If you want to try out different kinds of food, Tokyo is the place to be. You’ll not only find excellent Japanese cuisine, but also countless kinds of local specialties as well as food from all over the world. The Japanese people just looooooooove to eat: There are magazines, TV shows and even manga – all about food. And of course you can have endless conversations on that one important topic: food.
One of my favorite Japanese dishes is curry. Yes, most of you will think of India when hearing the word curry – which is indeed where the dish originates – when curry arrived with the British about 150 years ago, it was quickly adapted and developed further until it became a staple family meals.
The most popular Japanese form of eating curry is “curry rice” (or, in Japanese pronunciation karee raisu). “Curry rice” is everywhere: it’s served for lunch in schools and you’ll find it at food courts in shopping malls, airports, highway service areas and so on. There are also restaurant chains that serve their curry with a fried chicken or pork cutlet.
In fact when I asked my Japanese friends, what kind of dish they would take along to along to a desert island, if they only could choose one dish, many chose curry – just because “It would help me over getting homesick.”
Curries are delicious in the above-mentioned chains, but I would recommend you a more “gourmet version” of curry rice. There is a small restaurant in Minami-Aoyama called “Minami-aoyama Yasai Kichi ORIGINAL” where they serve homemade curry for lunch (11:30 – 14:00).
The curry they serve is made with organically grown vegetables. On top of that, with the lunch set comes a salad bar with raw veggies (again, organic) to pick your favorites from. They also serve curries with meat in them, but it’s a great place to eat out if you’re vegetarian (there’s less vegetarian restaurants in Tokyo than you may think). The curry has a soft texture, it isn’t too hot and you can definitely taste the sweetness of the veggies. Great!!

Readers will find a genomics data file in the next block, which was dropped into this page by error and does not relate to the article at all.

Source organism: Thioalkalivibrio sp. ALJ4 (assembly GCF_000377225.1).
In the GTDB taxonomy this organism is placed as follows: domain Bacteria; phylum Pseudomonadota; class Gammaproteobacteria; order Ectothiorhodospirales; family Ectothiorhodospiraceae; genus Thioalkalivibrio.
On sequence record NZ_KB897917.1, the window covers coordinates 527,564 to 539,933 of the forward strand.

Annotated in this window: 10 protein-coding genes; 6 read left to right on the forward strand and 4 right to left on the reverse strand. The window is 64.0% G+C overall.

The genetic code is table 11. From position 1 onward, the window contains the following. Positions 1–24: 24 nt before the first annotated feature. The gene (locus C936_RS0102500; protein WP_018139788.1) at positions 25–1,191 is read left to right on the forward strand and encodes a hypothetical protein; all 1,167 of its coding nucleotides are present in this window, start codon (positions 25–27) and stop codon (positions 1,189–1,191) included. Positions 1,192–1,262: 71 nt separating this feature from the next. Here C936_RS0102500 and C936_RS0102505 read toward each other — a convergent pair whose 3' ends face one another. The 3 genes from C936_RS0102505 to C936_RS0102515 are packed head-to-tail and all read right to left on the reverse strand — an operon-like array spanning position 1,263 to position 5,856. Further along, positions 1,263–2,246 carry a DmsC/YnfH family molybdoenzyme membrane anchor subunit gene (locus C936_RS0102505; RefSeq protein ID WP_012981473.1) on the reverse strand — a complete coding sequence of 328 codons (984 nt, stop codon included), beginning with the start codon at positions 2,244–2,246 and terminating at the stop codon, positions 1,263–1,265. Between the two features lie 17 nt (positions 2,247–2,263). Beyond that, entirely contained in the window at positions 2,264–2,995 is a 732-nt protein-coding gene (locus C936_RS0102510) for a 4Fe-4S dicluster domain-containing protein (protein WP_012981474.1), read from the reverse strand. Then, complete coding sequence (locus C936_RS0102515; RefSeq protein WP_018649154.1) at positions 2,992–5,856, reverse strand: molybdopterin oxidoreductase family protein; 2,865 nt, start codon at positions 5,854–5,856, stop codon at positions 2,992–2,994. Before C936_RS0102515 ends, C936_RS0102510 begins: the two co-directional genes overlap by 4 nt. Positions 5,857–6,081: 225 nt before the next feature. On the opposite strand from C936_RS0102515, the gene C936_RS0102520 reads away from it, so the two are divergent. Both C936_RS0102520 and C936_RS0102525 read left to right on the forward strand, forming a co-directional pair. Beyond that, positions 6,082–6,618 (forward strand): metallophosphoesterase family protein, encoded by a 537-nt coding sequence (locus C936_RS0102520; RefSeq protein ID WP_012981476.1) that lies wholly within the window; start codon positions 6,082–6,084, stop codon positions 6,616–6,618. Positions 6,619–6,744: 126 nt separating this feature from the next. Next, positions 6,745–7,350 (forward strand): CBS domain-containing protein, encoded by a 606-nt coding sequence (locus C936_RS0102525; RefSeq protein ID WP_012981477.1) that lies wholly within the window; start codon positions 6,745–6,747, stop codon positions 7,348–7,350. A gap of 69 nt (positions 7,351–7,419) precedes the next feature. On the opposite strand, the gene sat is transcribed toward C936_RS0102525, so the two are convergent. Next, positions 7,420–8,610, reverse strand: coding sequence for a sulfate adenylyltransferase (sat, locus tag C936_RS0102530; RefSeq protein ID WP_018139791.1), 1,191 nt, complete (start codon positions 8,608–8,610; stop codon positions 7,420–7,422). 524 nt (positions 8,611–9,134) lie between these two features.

“Minami-aoyama Yasai Kichi ORIGINAL”
Minami Aoyama 2-10-11, Minato-ku, Tokyo
4 minutes walk from Gaien-mae station, 1b exit
Lunch: 11:30 – 14:00
Dinner: 18:00 – 22:00
（dinner is only on Wednesday, Thursday and Friday）
Closed on Sundays and national holidays
The next curry specialty is “curry bread” (karee pan). Curry bread is a popular snack that comes in the form of a fried (unsweetened) donut filled with Japanese curry paste. If you are in the Tokyo Tower or Azabu-juban area, make a stop at the “Shinbashi BAKERY plus Cafe” close to Akabanebashi station.
Since they bake their bread in the bakery, it’s always fresh. You can also grab a coffee to-go or eat inside shop in their café space, where they offer different bread and cake sets depending on the time of day.
I bought a curry bread and a pizza bread made of curry flavored dough. Both were delicious! The pizza bread had a mild taste whereas the curry bread was very spicy.
“Shinbashi BAKERY plus Cafe”
Mita 1-3-28, Minato-ku, Tokyo
3 minutes walk from Akabane station, C1 exit (on the South side of the highway)
Weekdays: 7:30 – 18:30
Saturday: 8:00 – 17:00
Closed on Sundays
Last but not least, try “curry udon” (karee udon). Udon is a type of thick wheat-flour noodle that is usually served as a soup. Udon is already great in its original form, but it get’s even better when you mix it with curry – trust me. My favorite udon restaurant specializing in curry udon is “Senkichi”.
I love their curry because it has been mixed with milk to get its rich and mild taste. (If you don’t like milk, there are other options, too) When you order your udon, you’ll get some pickles and rice on the side. So when you finished the noodles, you can still mix the rest of the soup with the rice and eat it as curry rice. Two flies with one stone! It’s just perfect!
“Curry Udon Senkichi Omotesando-ten”
Minami-Aoyama 5-6-25, Minato-ku, Tokyo
On the left side of the famous “Spiral building”, exit B3 of Omotesando station
Open every day: 11:00 – 3am
For me, Japan is the best place to eat curry anywhere on this planet, there is Indian and Thai curry, but also great Japanese curry which you won’t find easily anywhere outside Japan. So, as a curry lover, I feel that I actually am in curry heaven. Which type of curry is your favorite?